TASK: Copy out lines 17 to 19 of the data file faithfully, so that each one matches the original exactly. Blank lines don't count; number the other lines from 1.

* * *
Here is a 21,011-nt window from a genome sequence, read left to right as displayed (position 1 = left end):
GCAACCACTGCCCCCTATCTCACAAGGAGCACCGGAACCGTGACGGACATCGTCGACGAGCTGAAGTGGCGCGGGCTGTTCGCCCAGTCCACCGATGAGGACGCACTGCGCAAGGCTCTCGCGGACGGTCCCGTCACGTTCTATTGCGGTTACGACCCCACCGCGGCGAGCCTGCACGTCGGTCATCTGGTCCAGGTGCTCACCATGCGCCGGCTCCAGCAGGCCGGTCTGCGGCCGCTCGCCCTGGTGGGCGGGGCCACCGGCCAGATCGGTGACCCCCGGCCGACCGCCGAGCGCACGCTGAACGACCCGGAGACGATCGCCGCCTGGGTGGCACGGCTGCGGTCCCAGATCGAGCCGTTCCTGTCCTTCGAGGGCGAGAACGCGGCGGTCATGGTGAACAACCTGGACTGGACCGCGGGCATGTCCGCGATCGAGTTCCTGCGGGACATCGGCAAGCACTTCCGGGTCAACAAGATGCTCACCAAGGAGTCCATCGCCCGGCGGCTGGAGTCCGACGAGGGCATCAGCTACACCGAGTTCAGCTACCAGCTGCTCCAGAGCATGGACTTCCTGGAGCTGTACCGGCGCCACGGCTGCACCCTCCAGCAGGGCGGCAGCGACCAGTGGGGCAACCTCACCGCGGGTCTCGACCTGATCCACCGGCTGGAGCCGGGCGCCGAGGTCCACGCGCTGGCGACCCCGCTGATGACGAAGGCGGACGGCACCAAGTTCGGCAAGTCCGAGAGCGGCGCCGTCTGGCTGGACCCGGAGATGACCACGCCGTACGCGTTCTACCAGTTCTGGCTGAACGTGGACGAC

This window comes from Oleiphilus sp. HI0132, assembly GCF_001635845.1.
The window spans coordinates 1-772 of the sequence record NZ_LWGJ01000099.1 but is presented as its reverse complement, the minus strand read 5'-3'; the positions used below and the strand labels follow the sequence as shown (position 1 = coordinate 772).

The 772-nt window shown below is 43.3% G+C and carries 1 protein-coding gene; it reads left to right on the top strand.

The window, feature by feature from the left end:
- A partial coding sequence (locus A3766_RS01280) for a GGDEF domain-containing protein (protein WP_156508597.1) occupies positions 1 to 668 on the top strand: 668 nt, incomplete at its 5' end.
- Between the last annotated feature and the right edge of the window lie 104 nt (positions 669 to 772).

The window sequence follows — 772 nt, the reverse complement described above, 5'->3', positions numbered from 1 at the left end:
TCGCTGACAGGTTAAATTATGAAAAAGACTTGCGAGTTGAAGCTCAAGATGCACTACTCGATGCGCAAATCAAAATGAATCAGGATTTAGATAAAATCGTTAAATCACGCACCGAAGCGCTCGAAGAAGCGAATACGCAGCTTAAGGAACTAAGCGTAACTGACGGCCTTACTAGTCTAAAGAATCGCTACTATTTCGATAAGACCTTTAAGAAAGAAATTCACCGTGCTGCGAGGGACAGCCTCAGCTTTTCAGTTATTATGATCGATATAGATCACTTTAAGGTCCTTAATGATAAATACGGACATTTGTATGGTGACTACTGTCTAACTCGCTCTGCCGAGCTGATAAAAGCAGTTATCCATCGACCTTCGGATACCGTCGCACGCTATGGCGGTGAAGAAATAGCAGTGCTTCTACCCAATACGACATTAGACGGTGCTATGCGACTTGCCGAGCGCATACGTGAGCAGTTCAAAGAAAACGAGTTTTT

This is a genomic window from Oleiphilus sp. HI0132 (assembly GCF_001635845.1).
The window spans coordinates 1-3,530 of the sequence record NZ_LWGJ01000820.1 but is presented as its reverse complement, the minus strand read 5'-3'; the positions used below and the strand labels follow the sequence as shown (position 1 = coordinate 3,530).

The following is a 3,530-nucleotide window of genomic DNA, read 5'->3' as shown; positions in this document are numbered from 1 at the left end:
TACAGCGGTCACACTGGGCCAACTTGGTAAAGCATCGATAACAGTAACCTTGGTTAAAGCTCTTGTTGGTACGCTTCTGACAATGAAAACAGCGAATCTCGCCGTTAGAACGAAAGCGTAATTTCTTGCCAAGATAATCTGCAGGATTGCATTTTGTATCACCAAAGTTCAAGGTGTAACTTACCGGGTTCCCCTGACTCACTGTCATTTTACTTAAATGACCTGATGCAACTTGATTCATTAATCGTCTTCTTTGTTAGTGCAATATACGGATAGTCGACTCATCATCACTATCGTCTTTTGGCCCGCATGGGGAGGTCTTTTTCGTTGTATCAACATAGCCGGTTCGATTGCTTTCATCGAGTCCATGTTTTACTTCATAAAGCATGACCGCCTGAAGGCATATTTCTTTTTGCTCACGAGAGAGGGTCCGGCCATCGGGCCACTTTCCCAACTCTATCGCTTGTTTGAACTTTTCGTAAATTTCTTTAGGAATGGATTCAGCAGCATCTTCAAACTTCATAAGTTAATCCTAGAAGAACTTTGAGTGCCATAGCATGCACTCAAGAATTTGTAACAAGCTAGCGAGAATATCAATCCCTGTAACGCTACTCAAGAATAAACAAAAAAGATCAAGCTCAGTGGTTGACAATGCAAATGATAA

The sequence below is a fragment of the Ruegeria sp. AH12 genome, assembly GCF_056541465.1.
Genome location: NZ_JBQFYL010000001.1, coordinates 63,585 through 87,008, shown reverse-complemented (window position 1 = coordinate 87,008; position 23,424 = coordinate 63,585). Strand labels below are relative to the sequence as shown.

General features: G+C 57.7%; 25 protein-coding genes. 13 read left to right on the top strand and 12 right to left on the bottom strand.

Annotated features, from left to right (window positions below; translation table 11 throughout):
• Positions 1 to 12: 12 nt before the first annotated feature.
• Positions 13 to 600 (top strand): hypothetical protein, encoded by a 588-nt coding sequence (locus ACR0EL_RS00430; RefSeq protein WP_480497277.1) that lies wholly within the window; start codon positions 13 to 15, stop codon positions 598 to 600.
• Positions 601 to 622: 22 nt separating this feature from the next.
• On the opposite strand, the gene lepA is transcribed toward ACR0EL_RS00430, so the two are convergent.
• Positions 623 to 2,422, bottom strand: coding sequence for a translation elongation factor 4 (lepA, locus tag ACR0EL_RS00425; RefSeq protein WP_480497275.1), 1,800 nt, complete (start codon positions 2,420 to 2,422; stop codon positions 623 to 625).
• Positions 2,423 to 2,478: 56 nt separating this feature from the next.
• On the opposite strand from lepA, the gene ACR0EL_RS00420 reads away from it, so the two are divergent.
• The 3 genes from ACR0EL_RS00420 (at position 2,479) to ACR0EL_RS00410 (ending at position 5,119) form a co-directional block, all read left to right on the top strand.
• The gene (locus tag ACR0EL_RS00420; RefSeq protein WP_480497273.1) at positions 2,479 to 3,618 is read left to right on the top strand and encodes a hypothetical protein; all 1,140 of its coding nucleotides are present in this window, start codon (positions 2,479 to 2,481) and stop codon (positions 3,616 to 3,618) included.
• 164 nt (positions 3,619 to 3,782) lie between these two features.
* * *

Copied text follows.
General features: G+C 57.7%; 25 protein-coding genes. 13 read left to right on the top strand and 12 right to left on the bottom strand.

Annotated features, from left to right (window positions below; translation table 11 throughout):
• Positions 1 to 12: 12 nt before the first annotated feature.